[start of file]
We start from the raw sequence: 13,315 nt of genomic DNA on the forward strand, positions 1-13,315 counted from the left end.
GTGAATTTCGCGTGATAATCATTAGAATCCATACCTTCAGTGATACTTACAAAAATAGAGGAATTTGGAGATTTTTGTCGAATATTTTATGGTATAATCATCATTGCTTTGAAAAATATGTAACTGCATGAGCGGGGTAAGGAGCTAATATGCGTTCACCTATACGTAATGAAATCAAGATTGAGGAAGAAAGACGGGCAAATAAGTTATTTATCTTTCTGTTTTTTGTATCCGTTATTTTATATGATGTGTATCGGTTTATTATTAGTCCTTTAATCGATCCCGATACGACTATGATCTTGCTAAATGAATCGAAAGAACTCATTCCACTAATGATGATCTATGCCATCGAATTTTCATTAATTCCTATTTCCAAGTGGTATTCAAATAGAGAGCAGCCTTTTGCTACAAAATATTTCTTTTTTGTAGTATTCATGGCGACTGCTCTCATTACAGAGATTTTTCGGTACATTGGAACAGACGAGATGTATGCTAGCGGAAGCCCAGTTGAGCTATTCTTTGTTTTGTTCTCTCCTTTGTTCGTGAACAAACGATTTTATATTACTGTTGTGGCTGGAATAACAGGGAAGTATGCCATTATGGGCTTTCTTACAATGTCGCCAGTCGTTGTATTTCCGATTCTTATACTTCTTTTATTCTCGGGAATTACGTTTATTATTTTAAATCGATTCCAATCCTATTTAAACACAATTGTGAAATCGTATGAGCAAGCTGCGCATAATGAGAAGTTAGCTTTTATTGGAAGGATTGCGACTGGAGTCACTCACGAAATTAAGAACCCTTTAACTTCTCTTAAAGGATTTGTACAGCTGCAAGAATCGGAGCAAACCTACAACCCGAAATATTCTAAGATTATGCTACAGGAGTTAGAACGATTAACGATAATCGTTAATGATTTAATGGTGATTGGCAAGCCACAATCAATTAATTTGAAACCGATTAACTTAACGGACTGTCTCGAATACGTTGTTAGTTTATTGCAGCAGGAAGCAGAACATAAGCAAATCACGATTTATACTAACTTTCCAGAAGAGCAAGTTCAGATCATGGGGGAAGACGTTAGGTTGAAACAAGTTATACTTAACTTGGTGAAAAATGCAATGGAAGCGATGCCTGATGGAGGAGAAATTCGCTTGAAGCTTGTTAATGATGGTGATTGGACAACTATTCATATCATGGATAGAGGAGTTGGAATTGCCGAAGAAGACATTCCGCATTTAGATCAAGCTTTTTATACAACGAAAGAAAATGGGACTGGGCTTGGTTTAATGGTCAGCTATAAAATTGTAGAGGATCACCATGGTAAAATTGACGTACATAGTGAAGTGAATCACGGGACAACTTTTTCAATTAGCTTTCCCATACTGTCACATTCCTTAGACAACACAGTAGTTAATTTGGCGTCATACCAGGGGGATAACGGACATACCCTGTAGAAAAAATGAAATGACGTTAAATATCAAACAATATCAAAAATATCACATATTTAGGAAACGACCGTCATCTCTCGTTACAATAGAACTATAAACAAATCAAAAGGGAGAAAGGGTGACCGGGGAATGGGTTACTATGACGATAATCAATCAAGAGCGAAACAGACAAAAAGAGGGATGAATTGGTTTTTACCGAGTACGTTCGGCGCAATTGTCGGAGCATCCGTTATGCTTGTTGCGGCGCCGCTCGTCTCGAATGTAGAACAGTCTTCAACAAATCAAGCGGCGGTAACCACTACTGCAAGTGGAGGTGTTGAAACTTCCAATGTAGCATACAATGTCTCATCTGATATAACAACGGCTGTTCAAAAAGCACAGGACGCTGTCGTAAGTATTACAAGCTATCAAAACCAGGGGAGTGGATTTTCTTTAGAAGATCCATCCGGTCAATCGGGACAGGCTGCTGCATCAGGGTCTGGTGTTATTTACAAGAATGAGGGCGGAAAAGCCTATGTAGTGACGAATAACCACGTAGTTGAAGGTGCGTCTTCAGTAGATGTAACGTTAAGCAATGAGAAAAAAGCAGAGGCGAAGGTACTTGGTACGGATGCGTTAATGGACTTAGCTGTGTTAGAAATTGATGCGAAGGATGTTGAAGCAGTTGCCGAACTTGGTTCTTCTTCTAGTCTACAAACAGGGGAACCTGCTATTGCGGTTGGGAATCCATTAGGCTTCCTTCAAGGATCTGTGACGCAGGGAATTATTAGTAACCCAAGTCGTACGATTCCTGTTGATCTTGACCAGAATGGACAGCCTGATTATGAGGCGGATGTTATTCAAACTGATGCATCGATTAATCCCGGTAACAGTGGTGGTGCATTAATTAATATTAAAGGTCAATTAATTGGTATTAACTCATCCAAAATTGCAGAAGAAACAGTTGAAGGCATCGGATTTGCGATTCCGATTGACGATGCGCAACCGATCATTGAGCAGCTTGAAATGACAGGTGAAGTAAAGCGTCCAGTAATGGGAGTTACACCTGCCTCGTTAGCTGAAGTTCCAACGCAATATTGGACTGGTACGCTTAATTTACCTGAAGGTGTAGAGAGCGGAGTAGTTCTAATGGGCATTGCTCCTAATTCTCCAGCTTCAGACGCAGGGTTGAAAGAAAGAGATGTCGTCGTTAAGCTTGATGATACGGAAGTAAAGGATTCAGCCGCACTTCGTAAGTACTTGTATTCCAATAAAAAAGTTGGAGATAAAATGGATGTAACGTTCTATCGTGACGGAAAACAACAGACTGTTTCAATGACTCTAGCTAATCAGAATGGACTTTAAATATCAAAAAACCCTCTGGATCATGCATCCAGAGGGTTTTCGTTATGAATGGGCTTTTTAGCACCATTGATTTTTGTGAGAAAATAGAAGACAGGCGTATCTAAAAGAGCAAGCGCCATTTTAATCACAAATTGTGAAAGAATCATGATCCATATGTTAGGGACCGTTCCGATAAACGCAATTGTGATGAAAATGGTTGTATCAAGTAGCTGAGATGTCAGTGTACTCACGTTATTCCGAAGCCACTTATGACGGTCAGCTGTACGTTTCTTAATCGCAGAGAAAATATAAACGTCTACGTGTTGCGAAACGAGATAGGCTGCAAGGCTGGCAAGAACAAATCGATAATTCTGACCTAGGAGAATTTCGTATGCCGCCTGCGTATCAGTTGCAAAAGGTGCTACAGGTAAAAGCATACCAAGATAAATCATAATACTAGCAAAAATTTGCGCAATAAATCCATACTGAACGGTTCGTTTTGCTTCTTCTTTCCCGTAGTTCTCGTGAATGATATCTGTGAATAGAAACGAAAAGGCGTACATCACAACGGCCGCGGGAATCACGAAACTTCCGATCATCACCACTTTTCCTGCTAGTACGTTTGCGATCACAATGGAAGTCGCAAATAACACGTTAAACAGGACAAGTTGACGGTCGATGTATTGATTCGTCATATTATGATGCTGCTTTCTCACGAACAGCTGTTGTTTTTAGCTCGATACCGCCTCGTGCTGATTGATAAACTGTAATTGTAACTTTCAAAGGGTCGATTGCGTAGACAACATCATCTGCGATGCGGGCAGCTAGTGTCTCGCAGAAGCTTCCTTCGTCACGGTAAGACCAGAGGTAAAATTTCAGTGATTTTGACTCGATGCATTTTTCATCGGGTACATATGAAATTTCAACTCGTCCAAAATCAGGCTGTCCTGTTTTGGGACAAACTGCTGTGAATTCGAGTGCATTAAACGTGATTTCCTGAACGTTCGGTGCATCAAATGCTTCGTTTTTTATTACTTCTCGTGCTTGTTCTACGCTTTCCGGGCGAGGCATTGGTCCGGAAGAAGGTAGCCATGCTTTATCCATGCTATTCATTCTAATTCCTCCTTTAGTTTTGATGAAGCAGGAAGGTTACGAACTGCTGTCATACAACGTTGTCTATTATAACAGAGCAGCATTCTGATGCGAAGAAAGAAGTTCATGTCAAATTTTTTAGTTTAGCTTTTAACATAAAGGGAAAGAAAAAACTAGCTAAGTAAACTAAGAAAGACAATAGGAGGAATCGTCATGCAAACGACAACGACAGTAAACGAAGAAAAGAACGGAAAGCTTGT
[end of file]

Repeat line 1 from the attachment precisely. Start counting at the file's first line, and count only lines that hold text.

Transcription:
We start from the raw sequence: 13,315 nt of genomic DNA on the forward strand, positions 1-13,315 counted from the left end.